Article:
This film is so bad that we both said that if Kate hadn’t paid (I have a Cineworld Unlimited card), we both would have wanted to walk out. Even though the film is only a short 90 minutes long, it felt like it went on for forever. I had gotten pretty bored after only about 10-15 minutes or so and because of this, sitting through the rest of the film was a huge struggle for me. While I didn’t like the film at all, I can see that teenage boys probably will. Most of the material is made to either make you feel sick or extremely grossed out. While I didn’t find any of this remotely funny, I know people that would love this kind of thing.

Saturday, 27 April 2013

Hello, my name is not 'Hey Baby!'

It’s not very often I write discussion posts, mainly because I get stuck for ideas or topics. Recently though, something has been really bugging me and I felt the need to have a bit of a rant. After reading a particular book recently, I began to wonder about conversation/ pet names. This post is mostly aimed at New Adult fiction, as I have been noticing things more and more since the genre emerged. However, the things I have problems with are also done in Young Adult fiction and probably adult, although I don’t read much of that.

The thing that has been driving me mad is the use of ‘baby’. Is this how people actually talk in relationships? I have had my fair share of relationships and not once have I had someone call me ‘baby’ nor have I ever called anyone ‘baby’. Personally, I would much rather someone use my actual name than use a pet name, especially this one. I know that some people must do this but it seems to be happening far too often for my liking in NA and YA books. Maybe it’s just the books I’ve been reading lately, I don’t know, but it seems to be EVERYWHERE.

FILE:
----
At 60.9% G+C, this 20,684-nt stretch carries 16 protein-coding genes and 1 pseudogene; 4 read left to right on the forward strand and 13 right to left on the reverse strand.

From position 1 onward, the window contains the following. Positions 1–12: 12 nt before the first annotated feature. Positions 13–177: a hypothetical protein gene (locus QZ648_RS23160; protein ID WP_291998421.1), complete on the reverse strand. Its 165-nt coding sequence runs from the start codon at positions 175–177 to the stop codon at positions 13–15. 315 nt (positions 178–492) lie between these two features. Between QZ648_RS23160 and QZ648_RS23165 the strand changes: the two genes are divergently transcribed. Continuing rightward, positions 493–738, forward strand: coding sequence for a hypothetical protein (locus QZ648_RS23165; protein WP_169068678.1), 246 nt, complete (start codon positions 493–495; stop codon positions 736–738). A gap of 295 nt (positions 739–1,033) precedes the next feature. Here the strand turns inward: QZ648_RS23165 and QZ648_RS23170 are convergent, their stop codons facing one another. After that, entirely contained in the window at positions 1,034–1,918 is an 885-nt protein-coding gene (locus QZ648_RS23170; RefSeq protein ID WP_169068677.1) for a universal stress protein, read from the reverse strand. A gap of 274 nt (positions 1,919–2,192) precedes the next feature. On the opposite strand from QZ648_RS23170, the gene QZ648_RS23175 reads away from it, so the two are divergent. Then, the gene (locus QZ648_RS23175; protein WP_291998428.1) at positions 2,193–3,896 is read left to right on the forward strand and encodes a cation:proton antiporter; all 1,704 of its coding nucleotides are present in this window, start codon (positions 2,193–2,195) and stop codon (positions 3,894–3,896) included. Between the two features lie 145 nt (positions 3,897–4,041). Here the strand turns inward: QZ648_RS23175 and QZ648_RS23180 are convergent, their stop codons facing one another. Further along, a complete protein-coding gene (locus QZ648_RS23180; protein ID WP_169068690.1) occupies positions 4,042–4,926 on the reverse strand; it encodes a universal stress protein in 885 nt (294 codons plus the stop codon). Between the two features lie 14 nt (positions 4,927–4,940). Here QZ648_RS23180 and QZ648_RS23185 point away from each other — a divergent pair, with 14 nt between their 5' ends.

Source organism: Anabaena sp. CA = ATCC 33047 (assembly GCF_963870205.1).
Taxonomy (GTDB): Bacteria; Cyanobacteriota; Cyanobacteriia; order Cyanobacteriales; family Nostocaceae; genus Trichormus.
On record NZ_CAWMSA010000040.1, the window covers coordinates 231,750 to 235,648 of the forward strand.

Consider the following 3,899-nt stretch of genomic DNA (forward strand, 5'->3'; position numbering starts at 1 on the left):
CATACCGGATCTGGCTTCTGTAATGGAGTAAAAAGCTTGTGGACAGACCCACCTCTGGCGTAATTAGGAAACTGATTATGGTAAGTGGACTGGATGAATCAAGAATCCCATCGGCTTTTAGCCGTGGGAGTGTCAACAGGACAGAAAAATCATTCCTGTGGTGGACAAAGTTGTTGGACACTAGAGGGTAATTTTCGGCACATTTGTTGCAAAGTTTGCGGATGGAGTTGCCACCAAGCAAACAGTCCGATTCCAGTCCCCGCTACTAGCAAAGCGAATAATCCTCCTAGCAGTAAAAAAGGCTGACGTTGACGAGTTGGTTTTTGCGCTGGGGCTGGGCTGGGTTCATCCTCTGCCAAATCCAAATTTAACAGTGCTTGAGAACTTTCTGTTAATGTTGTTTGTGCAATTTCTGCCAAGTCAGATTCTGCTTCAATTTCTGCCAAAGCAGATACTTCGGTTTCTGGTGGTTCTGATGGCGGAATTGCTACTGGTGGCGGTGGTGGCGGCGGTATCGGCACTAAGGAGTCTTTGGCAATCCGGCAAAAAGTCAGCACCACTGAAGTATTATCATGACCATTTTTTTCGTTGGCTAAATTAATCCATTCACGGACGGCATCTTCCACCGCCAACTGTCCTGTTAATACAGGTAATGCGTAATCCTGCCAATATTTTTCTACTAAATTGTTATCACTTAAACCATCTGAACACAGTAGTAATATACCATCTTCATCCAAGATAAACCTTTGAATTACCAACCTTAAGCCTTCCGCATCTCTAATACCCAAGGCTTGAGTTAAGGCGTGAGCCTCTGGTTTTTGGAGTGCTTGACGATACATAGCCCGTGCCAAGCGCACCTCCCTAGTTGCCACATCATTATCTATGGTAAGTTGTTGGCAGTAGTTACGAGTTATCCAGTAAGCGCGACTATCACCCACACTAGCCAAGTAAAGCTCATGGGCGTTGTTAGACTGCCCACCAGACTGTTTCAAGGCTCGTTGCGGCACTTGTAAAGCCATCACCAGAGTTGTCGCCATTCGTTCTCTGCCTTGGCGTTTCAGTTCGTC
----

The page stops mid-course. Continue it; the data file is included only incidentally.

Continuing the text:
Now, I’m not saying I hate it completely but I feel that it is extremely overused. I don’t mind the occasional use but to call someone ‘baby’ every single time they have a conversation… too much? I know I’m not alone in thinking that it can affect that way in which you read a book. While I did love the book in question, the use of this particular word did make me like it less than I would have if it hadn’t been used.

I’m sure there are other pet names which other people cannot stand. Is ‘baby’ one of them for you or do you not mind it being used so much in fiction? I’d love to hear your thoughts on the topic whether you agree with me or disagree. 

Friday, 26 April 2013

Irresistible by Liz Bankes

About the book
Irresistible is a New Adult novel by Liz Bankes. It was published by Piccadilly Press on 25th April and the book is 224 pages long.

Synopsis (Taken from Goodreads.com)
When Mia gets a job in a posh health/country club during her gap year, she is strikes up a friendship with the laconic and funny Dan. Dan is also working in the club and keeps Mia amused. However, she soon finds herself drawn to the wealthy bad boy, Jamie. Jamie is the beautiful and privileged Cleo’s boyfriend. Mia knows that her relationship with Jamie is wrong, but there’s something so dangerously exciting about Jamie that she just can’t stop.

What I thought
So far, this is the only New Adult book I have read by a British author and I couldn’t wait to see the difference between this and American New Adult books.

Protagonist Mia has just finished her GCSEs and needs a job for the summer. She manages to score herself an interview at a really posh hotel nearby owned by a super rich family. When she somehow manages to get the job, she is well aware of Jamie, the son, after she sees him drinking and pressed up against a window with some girl. To begin with, I quite liked Mia. She had good reasons for wanting the job, she came across as a nice enough girl and had a great thing going with her best friend.